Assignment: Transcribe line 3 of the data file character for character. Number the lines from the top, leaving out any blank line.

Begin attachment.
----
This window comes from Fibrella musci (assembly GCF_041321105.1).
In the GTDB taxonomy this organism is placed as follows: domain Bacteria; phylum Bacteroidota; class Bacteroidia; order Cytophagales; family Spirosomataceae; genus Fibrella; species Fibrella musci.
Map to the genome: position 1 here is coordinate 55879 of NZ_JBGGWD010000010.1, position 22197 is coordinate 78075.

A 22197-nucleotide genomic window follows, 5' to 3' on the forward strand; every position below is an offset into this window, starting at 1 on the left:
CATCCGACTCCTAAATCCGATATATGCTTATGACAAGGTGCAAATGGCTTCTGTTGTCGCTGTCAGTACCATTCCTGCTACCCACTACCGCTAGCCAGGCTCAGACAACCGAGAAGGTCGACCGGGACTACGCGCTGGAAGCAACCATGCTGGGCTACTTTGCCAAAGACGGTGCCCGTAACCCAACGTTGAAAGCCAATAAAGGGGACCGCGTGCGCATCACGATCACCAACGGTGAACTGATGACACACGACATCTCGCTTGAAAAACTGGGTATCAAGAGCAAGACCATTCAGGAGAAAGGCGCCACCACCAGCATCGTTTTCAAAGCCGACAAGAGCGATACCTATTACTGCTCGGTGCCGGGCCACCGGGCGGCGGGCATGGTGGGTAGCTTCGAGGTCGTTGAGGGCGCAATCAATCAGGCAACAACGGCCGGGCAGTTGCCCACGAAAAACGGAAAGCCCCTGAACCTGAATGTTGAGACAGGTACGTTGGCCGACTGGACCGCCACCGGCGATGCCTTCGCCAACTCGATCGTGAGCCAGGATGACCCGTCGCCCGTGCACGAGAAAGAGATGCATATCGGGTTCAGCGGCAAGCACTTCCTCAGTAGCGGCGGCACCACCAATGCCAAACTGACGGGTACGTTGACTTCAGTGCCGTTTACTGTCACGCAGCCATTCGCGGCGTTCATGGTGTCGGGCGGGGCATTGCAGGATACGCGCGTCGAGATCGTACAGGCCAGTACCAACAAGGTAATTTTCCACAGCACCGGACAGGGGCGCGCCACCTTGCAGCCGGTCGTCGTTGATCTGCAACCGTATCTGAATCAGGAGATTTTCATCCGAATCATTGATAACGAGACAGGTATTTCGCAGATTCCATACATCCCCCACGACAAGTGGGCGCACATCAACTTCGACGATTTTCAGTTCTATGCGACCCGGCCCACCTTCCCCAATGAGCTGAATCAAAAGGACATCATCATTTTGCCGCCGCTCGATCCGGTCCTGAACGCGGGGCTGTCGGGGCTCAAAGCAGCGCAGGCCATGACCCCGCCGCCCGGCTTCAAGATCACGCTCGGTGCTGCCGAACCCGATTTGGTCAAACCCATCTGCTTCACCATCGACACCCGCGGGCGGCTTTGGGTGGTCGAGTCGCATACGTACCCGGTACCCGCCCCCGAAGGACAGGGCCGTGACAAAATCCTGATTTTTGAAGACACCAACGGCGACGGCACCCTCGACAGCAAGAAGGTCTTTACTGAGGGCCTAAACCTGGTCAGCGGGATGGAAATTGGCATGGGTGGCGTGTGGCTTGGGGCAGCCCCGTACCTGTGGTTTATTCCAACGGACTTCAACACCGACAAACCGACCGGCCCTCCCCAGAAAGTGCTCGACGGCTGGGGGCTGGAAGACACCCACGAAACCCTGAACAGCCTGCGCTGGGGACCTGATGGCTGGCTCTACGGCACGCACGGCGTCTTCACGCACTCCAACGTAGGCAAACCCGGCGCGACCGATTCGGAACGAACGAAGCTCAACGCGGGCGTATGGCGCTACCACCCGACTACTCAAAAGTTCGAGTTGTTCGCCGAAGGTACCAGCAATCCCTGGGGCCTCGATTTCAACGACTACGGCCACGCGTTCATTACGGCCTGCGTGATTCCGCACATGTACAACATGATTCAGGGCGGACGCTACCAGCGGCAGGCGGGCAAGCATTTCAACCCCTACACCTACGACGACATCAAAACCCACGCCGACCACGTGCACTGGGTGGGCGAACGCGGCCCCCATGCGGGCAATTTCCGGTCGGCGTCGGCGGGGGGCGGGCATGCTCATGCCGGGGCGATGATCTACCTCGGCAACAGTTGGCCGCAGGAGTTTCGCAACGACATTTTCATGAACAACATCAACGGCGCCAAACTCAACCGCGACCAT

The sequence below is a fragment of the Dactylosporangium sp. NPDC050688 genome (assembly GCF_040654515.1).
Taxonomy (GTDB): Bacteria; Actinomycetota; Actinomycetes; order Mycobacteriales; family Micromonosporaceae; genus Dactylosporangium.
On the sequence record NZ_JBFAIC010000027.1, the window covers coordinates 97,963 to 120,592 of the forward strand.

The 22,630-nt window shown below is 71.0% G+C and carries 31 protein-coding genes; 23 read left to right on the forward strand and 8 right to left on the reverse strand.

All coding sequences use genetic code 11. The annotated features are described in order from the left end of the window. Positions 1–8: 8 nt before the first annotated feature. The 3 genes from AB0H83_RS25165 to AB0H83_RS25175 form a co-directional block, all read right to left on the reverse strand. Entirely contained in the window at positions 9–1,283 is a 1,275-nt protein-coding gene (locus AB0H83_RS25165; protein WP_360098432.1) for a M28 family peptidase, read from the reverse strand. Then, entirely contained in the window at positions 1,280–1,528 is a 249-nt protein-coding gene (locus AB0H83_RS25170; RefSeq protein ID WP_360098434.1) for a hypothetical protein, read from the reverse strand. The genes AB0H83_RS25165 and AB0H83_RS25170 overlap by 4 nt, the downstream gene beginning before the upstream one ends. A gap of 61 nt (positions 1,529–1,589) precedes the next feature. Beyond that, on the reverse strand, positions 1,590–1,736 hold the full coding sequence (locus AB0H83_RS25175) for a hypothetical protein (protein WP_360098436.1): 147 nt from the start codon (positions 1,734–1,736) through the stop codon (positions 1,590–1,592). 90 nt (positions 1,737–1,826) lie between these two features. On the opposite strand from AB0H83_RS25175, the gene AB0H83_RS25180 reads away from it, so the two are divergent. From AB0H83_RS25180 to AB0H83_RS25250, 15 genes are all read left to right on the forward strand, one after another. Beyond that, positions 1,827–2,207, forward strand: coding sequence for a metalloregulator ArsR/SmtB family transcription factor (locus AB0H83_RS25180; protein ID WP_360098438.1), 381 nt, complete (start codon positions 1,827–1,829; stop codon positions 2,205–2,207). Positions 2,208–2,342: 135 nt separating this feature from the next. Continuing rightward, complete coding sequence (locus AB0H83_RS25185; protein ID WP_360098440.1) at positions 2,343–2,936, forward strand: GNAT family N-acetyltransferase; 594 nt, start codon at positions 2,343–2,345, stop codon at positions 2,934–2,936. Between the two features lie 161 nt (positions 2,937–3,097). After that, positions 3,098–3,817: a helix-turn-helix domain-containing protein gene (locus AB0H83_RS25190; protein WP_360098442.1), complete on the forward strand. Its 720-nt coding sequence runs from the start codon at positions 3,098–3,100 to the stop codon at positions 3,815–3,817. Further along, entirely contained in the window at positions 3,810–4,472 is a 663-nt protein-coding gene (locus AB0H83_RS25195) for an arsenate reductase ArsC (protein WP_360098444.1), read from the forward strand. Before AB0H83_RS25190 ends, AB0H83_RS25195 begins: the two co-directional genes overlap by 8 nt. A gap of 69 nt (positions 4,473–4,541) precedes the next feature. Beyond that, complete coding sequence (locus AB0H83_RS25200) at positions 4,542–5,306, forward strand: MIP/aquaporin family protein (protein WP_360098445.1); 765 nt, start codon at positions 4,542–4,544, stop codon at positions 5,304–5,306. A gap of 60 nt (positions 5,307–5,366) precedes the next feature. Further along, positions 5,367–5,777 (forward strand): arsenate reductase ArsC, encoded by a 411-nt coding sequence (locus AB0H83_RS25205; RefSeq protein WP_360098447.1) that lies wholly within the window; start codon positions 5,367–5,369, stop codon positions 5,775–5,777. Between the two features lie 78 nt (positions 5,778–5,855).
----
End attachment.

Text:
Map to the genome: position 1 here is coordinate 55879 of NZ_JBGGWD010000010.1, position 22197 is coordinate 78075.